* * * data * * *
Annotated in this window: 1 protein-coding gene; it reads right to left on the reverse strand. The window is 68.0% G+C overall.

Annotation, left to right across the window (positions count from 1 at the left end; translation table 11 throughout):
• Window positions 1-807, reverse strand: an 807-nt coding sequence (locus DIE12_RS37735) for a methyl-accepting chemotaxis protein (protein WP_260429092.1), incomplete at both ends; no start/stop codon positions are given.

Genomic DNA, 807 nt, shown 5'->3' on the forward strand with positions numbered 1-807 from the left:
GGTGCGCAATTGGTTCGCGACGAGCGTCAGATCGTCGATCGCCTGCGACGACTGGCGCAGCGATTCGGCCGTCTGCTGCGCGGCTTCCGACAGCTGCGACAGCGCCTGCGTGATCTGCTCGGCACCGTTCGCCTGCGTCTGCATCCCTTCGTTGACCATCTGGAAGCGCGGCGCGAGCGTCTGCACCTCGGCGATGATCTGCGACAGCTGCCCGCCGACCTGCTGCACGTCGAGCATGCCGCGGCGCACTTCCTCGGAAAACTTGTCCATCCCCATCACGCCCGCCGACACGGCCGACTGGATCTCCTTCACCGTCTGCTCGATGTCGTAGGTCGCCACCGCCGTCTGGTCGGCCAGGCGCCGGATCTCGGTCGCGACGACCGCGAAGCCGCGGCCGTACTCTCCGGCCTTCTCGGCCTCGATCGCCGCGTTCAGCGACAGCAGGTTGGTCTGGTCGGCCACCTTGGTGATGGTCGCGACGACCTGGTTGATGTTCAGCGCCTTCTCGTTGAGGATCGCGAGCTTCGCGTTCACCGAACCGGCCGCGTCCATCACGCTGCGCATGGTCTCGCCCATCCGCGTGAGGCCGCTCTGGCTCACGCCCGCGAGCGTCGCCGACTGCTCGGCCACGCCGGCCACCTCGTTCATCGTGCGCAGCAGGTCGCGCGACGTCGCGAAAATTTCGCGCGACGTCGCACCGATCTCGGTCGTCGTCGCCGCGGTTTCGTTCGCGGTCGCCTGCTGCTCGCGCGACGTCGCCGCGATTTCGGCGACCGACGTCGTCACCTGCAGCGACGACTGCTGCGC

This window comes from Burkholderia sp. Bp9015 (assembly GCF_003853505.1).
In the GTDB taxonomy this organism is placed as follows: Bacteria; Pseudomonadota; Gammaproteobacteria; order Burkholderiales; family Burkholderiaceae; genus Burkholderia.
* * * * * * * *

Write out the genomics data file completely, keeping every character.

Annotated in this window: 1 protein-coding gene; it reads right to left on the reverse strand. The window is 68.0% G+C overall.

Annotation, left to right across the window (positions count from 1 at the left end; translation table 11 throughout):
• Window positions 1-807, reverse strand: an 807-nt coding sequence (locus DIE12_RS37735) for a methyl-accepting chemotaxis protein (protein WP_260429092.1), incomplete at both ends; no start/stop codon positions are given.

Genomic DNA, 807 nt, shown 5'->3' on the forward strand with positions numbered 1-807 from the left:
GGTGCGCAATTGGTTCGCGACGAGCGTCAGATCGTCGATCGCCTGCGACGACTGGCGCAGCGATTCGGCCGTCTGCTGCGCGGCTTCCGACAGCTGCGACAGCGCCTGCGTGATCTGCTCGGCACCGTTCGCCTGCGTCTGCATCCCTTCGTTGACCATCTGGAAGCGCGGCGCGAGCGTCTGCACCTCGGCGATGATCTGCGACAGCTGCCCGCCGACCTGCTGCACGTCGAGCATGCCGCGGCGCACTTCCTCGGAAAACTTGTCCATCCCCATCACGCCCGCCGACACGGCCGACTGGATCTCCTTCACCGTCTGCTCGATGTCGTAGGTCGCCACCGCCGTCTGGTCGGCCAGGCGCCGGATCTCGGTCGCGACGACCGCGAAGCCGCGGCCGTACTCTCCGGCCTTCTCGGCCTCGATCGCCGCGTTCAGCGACAGCAGGTTGGTCTGGTCGGCCACCTTGGTGATGGTCGCGACGACCTGGTTGATGTTCAGCGCCTTCTCGTTGAGGATCGCGAGCTTCGCGTTCACCGAACCGGCCGCGTCCATCACGCTGCGCATGGTCTCGCCCATCCGCGTGAGGCCGCTCTGGCTCACGCCCGCGAGCGTCGCCGACTGCTCGGCCACGCCGGCCACCTCGTTCATCGTGCGCAGCAGGTCGCGCGACGTCGCGAAAATTTCGCGCGACGTCGCACCGATCTCGGTCGTCGTCGCCGCGGTTTCGTTCGCGGTCGCCTGCTGCTCGCGCGACGTCGCCGCGATTTCGGCGACCGACGTCGTCACCTGCAGCGACGACTGCTGCGC

This window comes from Burkholderia sp. Bp9015 (assembly GCF_003853505.1).
In the GTDB taxonomy this organism is placed as follows: Bacteria; Pseudomonadota; Gammaproteobacteria; order Burkholderiales; family Burkholderiaceae; genus Burkholderia.